WASHINGTON — If you’re searching for the most religious Americans, head to Mississippi. And if you want the opposite, visit the least religious state, Vermont.
According to a new Gallup Poll, 59 percent of residents in the Magnolia State were considered “very religious,” with almost 90 percent of the state affirming that religion was an important part of their daily life.
Vermont came in as the least religious state, reporting that only 23 percent of the residents were listed as “very religious” and more than half — 58 percent — were considered nonreligious.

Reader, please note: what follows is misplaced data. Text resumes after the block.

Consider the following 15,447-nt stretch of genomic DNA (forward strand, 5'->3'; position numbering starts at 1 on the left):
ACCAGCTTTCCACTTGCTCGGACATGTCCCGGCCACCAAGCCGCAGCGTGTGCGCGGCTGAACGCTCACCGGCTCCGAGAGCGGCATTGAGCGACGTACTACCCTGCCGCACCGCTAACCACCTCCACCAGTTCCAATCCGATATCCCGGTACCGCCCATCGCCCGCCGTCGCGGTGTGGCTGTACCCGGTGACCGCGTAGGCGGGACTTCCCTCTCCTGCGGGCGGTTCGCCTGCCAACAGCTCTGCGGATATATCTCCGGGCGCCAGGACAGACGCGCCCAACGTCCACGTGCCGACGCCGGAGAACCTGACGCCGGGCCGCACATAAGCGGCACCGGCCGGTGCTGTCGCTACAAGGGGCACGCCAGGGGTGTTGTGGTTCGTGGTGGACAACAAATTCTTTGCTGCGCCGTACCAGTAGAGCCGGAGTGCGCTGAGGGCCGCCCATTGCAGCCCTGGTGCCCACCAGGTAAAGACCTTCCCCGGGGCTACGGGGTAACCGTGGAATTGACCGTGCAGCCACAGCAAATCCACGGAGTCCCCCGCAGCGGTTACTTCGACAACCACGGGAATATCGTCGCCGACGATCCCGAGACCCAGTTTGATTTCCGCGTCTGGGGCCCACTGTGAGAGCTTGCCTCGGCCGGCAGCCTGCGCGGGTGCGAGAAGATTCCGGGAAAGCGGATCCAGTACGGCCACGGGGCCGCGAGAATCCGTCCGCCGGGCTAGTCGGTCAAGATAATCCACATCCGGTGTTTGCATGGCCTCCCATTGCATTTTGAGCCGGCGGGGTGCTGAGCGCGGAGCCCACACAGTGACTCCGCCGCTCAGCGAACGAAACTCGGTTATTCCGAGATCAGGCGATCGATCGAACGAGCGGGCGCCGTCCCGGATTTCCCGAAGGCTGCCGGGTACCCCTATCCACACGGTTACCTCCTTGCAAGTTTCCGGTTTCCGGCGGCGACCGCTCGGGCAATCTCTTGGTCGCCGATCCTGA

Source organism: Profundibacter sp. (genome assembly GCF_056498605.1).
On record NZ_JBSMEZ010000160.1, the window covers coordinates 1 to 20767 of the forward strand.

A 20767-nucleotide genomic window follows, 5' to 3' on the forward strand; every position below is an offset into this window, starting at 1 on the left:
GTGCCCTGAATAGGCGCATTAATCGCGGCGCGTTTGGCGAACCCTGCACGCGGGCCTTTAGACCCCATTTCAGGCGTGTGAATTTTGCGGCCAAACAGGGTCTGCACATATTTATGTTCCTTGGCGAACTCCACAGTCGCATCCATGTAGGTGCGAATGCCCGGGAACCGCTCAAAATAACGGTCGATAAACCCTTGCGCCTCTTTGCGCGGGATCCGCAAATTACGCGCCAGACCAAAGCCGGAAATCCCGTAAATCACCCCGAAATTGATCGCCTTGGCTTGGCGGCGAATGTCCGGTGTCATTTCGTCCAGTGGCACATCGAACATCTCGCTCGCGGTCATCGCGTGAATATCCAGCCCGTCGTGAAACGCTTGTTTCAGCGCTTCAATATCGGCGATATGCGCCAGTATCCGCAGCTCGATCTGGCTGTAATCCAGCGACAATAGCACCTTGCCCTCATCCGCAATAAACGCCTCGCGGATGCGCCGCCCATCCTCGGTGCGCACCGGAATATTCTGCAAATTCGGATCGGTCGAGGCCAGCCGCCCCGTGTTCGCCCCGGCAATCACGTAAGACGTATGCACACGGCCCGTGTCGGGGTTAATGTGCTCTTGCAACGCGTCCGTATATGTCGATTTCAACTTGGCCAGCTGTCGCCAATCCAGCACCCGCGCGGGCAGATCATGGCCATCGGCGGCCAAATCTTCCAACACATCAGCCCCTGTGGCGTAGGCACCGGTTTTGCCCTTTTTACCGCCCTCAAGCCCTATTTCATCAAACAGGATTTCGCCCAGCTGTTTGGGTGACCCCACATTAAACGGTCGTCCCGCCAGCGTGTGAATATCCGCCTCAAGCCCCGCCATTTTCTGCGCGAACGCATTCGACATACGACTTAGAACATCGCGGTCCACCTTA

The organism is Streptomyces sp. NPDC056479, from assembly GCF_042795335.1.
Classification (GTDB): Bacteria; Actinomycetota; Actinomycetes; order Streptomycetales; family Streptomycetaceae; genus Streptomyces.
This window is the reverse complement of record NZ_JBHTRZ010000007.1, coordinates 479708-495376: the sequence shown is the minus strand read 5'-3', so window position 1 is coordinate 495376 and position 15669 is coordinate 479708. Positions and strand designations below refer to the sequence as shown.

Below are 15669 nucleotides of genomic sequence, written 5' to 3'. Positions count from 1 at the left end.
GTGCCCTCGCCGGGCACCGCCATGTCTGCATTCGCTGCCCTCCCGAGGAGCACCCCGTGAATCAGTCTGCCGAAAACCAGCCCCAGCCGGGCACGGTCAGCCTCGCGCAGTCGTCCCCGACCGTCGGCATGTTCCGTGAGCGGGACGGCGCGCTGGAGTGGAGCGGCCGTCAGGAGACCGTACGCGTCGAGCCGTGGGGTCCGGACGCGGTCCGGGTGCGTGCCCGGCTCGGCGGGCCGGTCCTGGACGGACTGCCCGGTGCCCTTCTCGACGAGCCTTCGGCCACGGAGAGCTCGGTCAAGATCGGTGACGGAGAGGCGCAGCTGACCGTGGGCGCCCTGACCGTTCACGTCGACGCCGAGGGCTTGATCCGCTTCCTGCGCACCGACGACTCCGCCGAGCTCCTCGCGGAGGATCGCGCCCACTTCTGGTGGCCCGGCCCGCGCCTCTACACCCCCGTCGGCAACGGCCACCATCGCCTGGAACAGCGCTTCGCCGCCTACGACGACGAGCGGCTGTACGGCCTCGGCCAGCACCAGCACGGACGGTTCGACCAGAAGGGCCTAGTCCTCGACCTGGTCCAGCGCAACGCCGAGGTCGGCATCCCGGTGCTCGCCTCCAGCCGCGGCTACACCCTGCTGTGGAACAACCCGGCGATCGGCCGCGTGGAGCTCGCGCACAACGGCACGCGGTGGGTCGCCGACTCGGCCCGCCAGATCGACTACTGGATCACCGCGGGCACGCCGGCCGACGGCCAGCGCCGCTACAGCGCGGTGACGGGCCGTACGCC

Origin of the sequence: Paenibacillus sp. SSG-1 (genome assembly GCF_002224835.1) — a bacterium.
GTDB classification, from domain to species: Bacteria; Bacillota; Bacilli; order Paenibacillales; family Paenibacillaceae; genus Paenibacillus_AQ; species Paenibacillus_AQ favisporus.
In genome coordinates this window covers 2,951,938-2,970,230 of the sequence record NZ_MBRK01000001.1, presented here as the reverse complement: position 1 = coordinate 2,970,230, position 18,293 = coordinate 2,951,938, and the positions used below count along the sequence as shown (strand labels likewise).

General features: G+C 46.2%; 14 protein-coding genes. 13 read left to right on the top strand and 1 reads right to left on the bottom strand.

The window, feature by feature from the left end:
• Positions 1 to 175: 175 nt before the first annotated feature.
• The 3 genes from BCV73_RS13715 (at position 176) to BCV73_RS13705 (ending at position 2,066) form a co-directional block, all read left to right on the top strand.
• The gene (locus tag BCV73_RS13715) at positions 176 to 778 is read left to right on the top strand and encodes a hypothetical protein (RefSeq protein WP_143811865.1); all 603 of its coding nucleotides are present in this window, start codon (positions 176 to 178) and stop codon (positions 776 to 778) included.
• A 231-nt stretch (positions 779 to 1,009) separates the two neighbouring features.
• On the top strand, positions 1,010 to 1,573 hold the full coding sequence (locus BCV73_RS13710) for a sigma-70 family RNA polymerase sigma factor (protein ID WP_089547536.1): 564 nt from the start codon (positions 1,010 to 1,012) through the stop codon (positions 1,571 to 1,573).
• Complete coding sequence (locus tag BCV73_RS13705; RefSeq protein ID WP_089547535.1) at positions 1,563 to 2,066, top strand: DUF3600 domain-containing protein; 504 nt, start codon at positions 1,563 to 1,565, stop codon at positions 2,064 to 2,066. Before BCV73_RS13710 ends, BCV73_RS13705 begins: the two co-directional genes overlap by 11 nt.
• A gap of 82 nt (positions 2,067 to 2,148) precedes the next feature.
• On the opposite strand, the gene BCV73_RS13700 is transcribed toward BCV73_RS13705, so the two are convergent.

The more than 350,000 adults in the U.S. and the District of Columbia interviewed in 2011 by the Gallup Daily tracking survey were asked if religion was an important part of their daily life and how often they attended religious services.
Based on those responses, residents were categorized as very religious, moderately religious or nonreligious, said Frank Newport, editor-in-chief of the Gallup Poll.